The only thing to do with good advice is to pass it on. It is never of any use to oneself. - Oscar Wilde
Sometimes don't you wish that you could tell certain world leaders how to do a better job of running the world? Me too! When I first envisioned writing Barking From the Front Porch I pictured a cranky old fellow waving his cane, chasing kids off his front lawn. Then I saw him sitting at his desk composing letters of advice to those who appear to be in charge of world affairs.
With that in mind, I wrote letters to Pope Francis, Barack Obama, George Bush, Vladimir Putin and Stephen Harper. I even wrote a letter to our four-legged canine friends - they might run the world better than some who are now in charge. Many of the letters I wrote are now obsolete and some of these world leaders have come and gone, but now that I have a blog, available around the world, perhaps some of my rantings will reach those who have the power to make this world a better place. So, here I share my open letter of free advice to Pope Francis.
Dear Pope Francis,
Peace be with you!
I was going to phone you and ask for an audience for me and my coffee buddies but I understand you are a busy man so I’ll try to make this short. Our group of four, and sometimes five or six members, gathers several times a week to discuss both weighty and trivial matters over a cup of coffee. We have tackled everything from politics, sex, homosexuality and religion to world peace, love, war, famine, race relations, crime and gun control. Occasionally we even delve into the mysterious secrets of the golf swing.
We are not experts at any of these topics, but we offer free advice and probing questions for many of the world’s leaders, including you. There are absolutely dozens of topics we would love to discuss with you, one being the issue of priestly celibacy.
This issue perplexes us to no end. We certainly agree that celibacy may be an admirable state of life for an occasional priest, or maybe even a lay person. Sex does divert one’s attention from prayer and contemplation yet the release of sexual tensions also frees one to concentrate on loftier matters, matters not of the flesh, but of the spirit. However, we understand that sex is a gift from God and a blessing when consummated within a loving, committed relationship.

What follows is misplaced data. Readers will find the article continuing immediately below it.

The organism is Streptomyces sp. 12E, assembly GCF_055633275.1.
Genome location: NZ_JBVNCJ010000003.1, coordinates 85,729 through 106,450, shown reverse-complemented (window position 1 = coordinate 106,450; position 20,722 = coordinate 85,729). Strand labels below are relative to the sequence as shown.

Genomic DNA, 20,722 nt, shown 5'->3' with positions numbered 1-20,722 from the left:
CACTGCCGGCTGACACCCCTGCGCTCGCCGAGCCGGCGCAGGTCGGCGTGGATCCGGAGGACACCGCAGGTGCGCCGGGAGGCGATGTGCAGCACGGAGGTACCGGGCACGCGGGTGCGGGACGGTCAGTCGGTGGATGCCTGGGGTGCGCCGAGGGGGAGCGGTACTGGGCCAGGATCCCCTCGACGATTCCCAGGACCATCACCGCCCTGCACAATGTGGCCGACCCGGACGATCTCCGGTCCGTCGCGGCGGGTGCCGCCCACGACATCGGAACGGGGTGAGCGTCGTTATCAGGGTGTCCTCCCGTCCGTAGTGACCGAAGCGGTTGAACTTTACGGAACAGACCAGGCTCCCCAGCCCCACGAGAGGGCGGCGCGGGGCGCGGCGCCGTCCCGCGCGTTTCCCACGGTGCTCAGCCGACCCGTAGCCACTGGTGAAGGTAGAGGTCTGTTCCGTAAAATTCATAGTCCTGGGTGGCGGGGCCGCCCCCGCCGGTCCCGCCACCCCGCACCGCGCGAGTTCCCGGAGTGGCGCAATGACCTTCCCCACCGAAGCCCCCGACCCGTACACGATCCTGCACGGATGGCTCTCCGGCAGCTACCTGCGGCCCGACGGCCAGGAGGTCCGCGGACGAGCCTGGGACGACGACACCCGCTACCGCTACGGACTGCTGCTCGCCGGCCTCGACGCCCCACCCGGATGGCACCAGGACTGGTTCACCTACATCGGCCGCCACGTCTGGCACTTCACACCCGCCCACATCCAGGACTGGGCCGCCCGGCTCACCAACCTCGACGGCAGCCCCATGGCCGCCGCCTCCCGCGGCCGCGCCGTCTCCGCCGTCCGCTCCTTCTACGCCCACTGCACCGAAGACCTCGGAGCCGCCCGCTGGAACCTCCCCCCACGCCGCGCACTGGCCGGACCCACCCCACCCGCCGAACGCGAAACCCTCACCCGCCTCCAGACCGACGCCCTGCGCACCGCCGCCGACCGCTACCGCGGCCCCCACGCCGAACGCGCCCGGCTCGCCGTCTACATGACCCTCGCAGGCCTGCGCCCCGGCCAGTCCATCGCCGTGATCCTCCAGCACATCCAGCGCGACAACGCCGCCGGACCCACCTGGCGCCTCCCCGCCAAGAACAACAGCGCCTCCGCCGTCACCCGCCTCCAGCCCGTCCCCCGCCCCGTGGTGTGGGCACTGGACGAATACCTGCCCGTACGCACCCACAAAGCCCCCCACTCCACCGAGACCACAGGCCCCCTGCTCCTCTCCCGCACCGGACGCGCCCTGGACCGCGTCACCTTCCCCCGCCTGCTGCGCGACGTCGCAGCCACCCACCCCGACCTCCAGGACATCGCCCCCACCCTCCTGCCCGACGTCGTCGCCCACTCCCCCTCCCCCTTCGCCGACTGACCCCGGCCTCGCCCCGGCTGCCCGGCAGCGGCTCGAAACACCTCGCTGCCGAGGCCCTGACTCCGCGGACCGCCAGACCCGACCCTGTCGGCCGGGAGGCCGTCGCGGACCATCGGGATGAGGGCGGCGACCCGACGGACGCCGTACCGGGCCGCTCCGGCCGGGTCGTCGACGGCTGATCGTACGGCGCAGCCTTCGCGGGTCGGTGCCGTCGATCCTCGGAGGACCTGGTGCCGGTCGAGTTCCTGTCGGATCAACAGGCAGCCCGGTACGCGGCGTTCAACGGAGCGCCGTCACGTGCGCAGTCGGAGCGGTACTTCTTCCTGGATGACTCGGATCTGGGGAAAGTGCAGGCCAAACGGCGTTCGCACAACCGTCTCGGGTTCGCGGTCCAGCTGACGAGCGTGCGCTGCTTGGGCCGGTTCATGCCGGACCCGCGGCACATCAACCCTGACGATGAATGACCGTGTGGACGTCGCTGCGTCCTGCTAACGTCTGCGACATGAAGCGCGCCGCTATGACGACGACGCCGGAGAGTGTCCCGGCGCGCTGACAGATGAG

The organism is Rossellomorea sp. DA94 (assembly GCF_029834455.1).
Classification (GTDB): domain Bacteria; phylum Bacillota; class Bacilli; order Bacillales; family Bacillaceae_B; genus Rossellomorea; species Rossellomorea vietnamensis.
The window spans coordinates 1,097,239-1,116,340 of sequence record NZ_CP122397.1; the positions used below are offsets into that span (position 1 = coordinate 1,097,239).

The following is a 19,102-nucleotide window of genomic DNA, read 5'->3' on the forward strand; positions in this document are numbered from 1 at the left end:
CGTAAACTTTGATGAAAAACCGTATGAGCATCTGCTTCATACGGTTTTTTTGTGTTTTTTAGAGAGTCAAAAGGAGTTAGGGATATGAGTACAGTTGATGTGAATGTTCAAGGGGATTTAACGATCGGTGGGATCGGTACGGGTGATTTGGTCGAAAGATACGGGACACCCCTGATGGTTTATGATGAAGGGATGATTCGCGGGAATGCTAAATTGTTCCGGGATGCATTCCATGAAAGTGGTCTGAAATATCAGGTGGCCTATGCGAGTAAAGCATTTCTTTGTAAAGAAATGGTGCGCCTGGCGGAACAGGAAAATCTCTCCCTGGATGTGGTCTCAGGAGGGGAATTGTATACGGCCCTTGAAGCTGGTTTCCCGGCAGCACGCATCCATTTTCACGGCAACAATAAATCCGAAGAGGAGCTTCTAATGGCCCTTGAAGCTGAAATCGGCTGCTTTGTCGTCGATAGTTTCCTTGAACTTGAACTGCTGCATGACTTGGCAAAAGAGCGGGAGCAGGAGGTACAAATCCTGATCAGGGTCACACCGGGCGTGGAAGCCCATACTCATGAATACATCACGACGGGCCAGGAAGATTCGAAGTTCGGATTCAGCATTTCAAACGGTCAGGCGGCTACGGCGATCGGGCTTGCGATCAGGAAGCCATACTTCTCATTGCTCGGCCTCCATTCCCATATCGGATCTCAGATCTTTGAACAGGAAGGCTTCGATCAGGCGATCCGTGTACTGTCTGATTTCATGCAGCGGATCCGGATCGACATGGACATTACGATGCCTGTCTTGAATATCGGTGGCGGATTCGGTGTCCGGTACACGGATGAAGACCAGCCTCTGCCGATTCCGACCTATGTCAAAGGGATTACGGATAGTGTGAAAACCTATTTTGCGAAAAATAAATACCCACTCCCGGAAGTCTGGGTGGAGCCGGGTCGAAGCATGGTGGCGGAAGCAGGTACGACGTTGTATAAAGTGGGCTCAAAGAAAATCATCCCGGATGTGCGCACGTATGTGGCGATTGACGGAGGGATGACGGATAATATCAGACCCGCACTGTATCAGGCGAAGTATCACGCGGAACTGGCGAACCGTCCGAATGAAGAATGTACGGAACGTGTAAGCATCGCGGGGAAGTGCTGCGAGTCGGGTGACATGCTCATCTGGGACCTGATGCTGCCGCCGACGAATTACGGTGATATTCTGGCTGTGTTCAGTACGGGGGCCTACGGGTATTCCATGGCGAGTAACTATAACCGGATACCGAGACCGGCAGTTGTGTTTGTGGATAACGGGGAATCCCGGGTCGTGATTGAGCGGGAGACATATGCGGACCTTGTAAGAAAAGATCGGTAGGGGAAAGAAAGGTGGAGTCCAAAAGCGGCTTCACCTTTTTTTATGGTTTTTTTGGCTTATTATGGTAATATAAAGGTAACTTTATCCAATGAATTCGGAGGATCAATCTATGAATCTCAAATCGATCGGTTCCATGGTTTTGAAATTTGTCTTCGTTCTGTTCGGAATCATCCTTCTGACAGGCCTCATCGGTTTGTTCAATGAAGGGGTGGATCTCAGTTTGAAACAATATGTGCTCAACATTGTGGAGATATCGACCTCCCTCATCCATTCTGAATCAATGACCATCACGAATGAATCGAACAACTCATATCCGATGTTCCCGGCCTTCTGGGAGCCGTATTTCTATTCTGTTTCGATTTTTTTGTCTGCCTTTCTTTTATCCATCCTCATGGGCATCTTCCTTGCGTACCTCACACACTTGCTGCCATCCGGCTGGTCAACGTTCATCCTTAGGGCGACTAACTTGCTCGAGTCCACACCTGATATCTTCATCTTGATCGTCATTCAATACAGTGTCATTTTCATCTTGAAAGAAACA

There is a growing shortage of Catholic priests, particularly in North America. We know that thousands of Catholic priests have left the priesthood to get married. Many of these married priests were fine pastors, distinguished speakers and respected Church leaders. Many would eagerly return to their priestly duties were they permitted to do so, and many would be eagerly welcomed back by their congregations.
We are not biblical scholars and we are certainly not experts on Church law, but we know that there are married priests in certain rites or branches of the Catholic Church. We also know that in the United States of America certain Episcopalian parishes with married priests have been permitted to become full members of the Catholic faith.
Priests have not always been celibate. The twelve apostles were not all celibate. Over the course of history there have been marriages of priests permitted. Certainly, celibacy has been a long tradition in the Catholic Church. In the Bible, the Pharisees were known for upholding traditions and concentrating on those traditions and rituals rather than on matters of the spirit. Jesus sometimes had some harsh words for Pharisees. So is priestly celibacy a necessary tradition?
What would Jesus do?
What will Pope Francis do?
The Church has long needed a leader who reflects Jesus’ message of love. It is a tough job, but in the brief time you have been the leader we have seen forgiveness rather than judgement, love rather than suspicion and reconciliation rather than division.
Thank you, Your Holiness, for listening.
Peace be with you.
Gerald M. Sliva
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